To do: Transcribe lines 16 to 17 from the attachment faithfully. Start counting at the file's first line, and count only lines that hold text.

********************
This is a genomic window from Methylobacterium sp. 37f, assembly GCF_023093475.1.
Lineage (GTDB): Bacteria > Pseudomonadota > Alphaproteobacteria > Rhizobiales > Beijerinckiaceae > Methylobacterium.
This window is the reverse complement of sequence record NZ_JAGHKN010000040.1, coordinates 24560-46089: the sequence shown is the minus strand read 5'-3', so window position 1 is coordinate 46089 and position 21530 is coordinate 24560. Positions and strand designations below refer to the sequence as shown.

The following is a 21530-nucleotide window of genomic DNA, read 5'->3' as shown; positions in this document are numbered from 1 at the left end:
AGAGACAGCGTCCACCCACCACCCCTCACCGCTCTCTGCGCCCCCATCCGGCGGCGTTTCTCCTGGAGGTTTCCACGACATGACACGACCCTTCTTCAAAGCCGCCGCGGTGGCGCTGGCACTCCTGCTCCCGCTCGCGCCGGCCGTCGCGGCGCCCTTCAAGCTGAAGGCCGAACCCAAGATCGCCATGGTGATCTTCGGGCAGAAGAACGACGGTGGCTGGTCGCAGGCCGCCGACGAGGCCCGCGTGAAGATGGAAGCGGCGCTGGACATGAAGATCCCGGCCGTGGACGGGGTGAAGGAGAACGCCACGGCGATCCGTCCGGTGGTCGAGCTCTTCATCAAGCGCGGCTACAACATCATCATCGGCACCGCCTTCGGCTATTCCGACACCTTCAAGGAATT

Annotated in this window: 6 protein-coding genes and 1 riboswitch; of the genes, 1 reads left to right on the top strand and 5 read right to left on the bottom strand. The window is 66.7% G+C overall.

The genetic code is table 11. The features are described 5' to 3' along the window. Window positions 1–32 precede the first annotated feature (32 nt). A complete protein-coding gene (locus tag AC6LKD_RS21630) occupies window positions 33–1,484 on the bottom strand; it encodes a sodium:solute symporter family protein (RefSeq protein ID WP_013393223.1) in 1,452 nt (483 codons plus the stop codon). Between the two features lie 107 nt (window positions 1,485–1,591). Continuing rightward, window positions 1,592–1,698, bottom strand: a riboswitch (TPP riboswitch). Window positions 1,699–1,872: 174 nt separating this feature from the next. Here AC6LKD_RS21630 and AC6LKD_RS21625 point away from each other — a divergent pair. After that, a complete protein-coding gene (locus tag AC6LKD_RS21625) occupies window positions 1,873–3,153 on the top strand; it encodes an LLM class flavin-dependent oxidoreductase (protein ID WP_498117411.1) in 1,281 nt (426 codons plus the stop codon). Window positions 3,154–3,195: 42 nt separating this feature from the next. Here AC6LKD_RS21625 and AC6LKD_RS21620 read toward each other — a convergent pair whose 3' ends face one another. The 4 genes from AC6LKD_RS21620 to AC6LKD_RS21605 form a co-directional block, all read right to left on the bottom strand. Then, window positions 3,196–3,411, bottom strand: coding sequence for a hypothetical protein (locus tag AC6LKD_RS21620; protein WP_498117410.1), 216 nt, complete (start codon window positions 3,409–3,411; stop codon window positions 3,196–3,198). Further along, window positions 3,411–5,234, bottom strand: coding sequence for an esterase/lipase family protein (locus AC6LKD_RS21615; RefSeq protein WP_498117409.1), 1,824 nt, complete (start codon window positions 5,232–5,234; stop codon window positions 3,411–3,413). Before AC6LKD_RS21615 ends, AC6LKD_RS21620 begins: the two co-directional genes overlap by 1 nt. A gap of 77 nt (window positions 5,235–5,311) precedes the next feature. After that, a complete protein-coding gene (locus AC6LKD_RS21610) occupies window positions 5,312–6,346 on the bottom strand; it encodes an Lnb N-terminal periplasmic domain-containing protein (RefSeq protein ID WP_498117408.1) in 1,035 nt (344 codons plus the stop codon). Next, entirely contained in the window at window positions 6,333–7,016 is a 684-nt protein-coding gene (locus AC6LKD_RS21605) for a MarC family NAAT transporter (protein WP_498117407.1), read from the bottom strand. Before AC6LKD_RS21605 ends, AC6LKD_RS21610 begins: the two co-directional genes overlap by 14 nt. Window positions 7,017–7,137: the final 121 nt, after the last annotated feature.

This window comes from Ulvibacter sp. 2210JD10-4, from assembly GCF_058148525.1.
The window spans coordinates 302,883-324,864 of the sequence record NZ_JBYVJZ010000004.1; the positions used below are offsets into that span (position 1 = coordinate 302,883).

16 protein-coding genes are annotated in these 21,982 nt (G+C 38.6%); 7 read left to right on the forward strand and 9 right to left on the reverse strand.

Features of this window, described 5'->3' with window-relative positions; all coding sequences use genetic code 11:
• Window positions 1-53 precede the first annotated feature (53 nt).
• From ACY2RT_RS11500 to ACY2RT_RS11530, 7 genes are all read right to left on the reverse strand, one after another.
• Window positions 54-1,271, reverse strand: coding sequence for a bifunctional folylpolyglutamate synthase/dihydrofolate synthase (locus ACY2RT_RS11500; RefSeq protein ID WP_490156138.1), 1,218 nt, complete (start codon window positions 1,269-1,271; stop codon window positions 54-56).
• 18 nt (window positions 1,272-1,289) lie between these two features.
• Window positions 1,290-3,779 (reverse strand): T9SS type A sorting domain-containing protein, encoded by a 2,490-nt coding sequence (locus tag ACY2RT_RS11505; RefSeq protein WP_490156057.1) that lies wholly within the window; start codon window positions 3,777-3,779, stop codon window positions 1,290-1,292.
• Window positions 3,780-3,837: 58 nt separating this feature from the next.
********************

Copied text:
• Window positions 1,290-3,779 (reverse strand): T9SS type A sorting domain-containing protein, encoded by a 2,490-nt coding sequence (locus tag ACY2RT_RS11505; RefSeq protein WP_490156057.1) that lies wholly within the window; start codon window positions 3,777-3,779, stop codon window positions 1,290-1,292.
• Window positions 3,780-3,837: 58 nt separating this feature from the next.